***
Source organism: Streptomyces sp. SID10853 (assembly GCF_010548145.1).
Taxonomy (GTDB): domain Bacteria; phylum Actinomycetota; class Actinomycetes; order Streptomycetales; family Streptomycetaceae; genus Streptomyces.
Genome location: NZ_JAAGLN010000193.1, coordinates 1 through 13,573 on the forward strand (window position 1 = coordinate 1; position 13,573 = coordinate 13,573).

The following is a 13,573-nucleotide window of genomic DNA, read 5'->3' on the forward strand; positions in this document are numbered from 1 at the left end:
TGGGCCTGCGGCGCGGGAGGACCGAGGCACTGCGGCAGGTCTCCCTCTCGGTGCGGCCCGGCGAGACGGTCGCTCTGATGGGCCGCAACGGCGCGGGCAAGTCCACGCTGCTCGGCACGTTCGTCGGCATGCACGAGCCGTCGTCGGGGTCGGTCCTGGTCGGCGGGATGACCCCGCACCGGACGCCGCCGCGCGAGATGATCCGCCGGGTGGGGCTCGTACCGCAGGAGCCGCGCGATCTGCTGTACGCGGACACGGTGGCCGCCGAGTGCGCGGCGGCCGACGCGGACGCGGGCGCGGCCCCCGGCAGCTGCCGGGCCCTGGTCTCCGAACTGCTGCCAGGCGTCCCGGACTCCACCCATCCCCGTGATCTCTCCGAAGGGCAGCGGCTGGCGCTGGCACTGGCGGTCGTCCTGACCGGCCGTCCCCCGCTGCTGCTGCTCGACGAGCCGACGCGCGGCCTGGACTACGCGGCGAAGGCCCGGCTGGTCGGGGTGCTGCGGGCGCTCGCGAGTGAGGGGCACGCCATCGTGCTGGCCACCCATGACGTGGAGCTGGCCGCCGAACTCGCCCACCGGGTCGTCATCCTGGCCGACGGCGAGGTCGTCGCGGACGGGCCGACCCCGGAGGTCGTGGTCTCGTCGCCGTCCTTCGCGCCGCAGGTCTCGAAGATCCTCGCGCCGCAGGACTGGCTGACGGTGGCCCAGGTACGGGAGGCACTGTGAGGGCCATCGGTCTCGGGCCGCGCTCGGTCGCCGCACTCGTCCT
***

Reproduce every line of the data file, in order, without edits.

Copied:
Source organism: Streptomyces sp. SID10853 (assembly GCF_010548145.1).
Taxonomy (GTDB): domain Bacteria; phylum Actinomycetota; class Actinomycetes; order Streptomycetales; family Streptomycetaceae; genus Streptomyces.
Genome location: NZ_JAAGLN010000193.1, coordinates 1 through 13,573 on the forward strand (window position 1 = coordinate 1; position 13,573 = coordinate 13,573).

The following is a 13,573-nucleotide window of genomic DNA, read 5'->3' on the forward strand; positions in this document are numbered from 1 at the left end:
TGGGCCTGCGGCGCGGGAGGACCGAGGCACTGCGGCAGGTCTCCCTCTCGGTGCGGCCCGGCGAGACGGTCGCTCTGATGGGCCGCAACGGCGCGGGCAAGTCCACGCTGCTCGGCACGTTCGTCGGCATGCACGAGCCGTCGTCGGGGTCGGTCCTGGTCGGCGGGATGACCCCGCACCGGACGCCGCCGCGCGAGATGATCCGCCGGGTGGGGCTCGTACCGCAGGAGCCGCGCGATCTGCTGTACGCGGACACGGTGGCCGCCGAGTGCGCGGCGGCCGACGCGGACGCGGGCGCGGCCCCCGGCAGCTGCCGGGCCCTGGTCTCCGAACTGCTGCCAGGCGTCCCGGACTCCACCCATCCCCGTGATCTCTCCGAAGGGCAGCGGCTGGCGCTGGCACTGGCGGTCGTCCTGACCGGCCGTCCCCCGCTGCTGCTGCTCGACGAGCCGACGCGCGGCCTGGACTACGCGGCGAAGGCCCGGCTGGTCGGGGTGCTGCGGGCGCTCGCGAGTGAGGGGCACGCCATCGTGCTGGCCACCCATGACGTGGAGCTGGCCGCCGAACTCGCCCACCGGGTCGTCATCCTGGCCGACGGCGAGGTCGTCGCGGACGGGCCGACCCCGGAGGTCGTGGTCTCGTCGCCGTCCTTCGCGCCGCAGGTCTCGAAGATCCTCGCGCCGCAGGACTGGCTGACGGTGGCCCAGGTACGGGAGGCACTGTGAGGGCCATCGGTCTCGGGCCGCGCTCGGTCGCCGCACTCGTCCT